Most of us hate the idea of getting pulled over and questioned by police. Even if you didn't violate a traffic law or commit some other offense, you may be worried about receiving an erroneous citation.
But here in Southern California, a traffic ticket would be a relatively small consequence compared to what police officers can legally seize during interactions with citizens. Civil asset forfeiture laws allow law enforcement agencies to seize property from regular citizens by claiming that it is somehow tied to criminal activity. In many cases, people who have their assets seized are never even charged with a crime.
Civil asset forfeiture is a practice that many civil rights groups argue is unconstitutional. Unfortunately, because the seized assets are kept by the agencies that confiscated them, there is a perverse incentive to keep the practice going.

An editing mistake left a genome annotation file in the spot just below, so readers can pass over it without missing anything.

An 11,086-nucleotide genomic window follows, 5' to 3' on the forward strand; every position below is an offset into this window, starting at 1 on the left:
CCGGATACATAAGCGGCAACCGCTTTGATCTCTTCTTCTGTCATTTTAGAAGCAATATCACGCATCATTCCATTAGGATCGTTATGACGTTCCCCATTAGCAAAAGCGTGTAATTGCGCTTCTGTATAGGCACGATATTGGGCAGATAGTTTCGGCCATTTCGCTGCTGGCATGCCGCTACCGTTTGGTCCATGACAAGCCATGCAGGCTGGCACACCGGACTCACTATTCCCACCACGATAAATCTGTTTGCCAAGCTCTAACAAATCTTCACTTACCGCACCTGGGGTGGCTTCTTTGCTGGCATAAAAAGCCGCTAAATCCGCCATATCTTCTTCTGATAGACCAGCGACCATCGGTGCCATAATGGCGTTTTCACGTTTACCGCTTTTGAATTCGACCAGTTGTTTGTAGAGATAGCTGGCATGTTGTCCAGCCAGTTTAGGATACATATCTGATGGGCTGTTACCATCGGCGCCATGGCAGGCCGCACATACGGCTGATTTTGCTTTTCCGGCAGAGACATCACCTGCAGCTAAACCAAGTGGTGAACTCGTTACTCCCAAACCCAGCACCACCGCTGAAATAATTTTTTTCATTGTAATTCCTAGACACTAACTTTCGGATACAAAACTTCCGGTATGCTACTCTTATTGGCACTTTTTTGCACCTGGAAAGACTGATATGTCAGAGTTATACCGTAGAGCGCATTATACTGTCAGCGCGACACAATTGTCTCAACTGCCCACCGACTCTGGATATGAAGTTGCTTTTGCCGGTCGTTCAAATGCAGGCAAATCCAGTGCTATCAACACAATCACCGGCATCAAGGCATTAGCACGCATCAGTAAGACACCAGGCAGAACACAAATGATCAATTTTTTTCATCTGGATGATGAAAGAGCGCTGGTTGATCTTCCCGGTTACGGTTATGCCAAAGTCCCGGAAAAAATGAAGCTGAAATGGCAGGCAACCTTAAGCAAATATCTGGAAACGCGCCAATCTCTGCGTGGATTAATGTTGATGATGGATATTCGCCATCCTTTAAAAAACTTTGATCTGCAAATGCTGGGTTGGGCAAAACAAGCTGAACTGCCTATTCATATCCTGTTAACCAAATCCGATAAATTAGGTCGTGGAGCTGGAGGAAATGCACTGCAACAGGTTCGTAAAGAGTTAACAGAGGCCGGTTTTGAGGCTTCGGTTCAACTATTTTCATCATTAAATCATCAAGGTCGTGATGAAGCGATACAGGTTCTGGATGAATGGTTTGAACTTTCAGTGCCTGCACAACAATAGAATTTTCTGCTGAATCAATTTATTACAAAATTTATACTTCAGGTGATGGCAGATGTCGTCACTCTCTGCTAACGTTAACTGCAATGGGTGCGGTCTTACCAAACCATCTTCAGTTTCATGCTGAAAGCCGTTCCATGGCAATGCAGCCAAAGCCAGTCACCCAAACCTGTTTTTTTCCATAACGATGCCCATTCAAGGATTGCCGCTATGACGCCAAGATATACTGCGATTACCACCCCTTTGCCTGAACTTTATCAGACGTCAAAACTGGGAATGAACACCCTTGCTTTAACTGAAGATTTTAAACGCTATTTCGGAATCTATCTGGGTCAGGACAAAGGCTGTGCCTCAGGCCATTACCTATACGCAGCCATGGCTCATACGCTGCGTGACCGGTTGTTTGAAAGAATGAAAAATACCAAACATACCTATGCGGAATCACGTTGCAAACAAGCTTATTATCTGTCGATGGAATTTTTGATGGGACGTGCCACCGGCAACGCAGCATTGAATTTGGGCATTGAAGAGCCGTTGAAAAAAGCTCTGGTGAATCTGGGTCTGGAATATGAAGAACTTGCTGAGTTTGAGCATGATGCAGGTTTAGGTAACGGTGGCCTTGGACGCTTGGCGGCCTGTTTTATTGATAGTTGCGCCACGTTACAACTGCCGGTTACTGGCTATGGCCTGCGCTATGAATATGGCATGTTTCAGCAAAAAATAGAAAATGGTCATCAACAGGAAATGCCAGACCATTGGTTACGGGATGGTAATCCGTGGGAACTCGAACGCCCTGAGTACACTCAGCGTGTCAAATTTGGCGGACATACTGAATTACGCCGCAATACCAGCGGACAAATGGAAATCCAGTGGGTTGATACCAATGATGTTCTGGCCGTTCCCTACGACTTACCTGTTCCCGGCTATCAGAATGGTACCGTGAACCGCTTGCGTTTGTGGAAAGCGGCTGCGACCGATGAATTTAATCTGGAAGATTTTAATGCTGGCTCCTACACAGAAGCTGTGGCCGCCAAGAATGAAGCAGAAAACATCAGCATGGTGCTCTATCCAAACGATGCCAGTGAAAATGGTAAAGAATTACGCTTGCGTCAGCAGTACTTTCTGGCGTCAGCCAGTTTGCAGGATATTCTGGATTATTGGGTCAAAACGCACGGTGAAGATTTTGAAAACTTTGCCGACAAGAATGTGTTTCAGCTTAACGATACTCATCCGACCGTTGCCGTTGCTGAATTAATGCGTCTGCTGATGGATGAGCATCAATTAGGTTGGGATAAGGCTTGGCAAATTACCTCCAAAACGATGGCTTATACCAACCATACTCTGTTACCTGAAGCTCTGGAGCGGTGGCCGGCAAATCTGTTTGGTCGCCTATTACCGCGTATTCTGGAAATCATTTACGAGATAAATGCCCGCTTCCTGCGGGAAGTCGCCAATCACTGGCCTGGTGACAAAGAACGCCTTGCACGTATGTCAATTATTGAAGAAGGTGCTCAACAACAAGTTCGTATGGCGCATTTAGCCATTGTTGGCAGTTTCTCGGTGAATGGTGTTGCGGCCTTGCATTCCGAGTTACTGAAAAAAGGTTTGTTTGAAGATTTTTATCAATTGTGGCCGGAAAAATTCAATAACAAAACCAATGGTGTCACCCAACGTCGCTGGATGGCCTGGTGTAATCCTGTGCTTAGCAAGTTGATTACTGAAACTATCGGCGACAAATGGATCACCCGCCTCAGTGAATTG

Asset forfeiture is a problem in most states and at the federal level. But according to a recent report by the Drug Policy Alliance, the most frequent and lucrative seizures in California are taking place in a group of relatively small cities in Los Angeles County. This includes Beverly Hills.
Like many controversial practices, civil asset forfeiture laws were created to aid in the war on drugs. But the practice has become so common and so profitable that law enforcement agencies are essentially counting on forfeiture as a source of funding. The DPA report found that some of the cities in L.A. County were explicitly violating federal law by budgeting future forfeiture revenue.
At least one state has recently passed laws largely banning civil asset forfeiture, but the practice is still widely used in California. Until or unless we pass legislation ending civil asset forfeiture, the property rights of nearly every Californian are at stake.
Source: The Drug Policy Alliance, "Above the Law: Groundbreaking New DPA Report Finds Extensive Civil Asset Forfeiture Abuses by Numerous California Law Enforcement Agencies," press release, April 20, 2015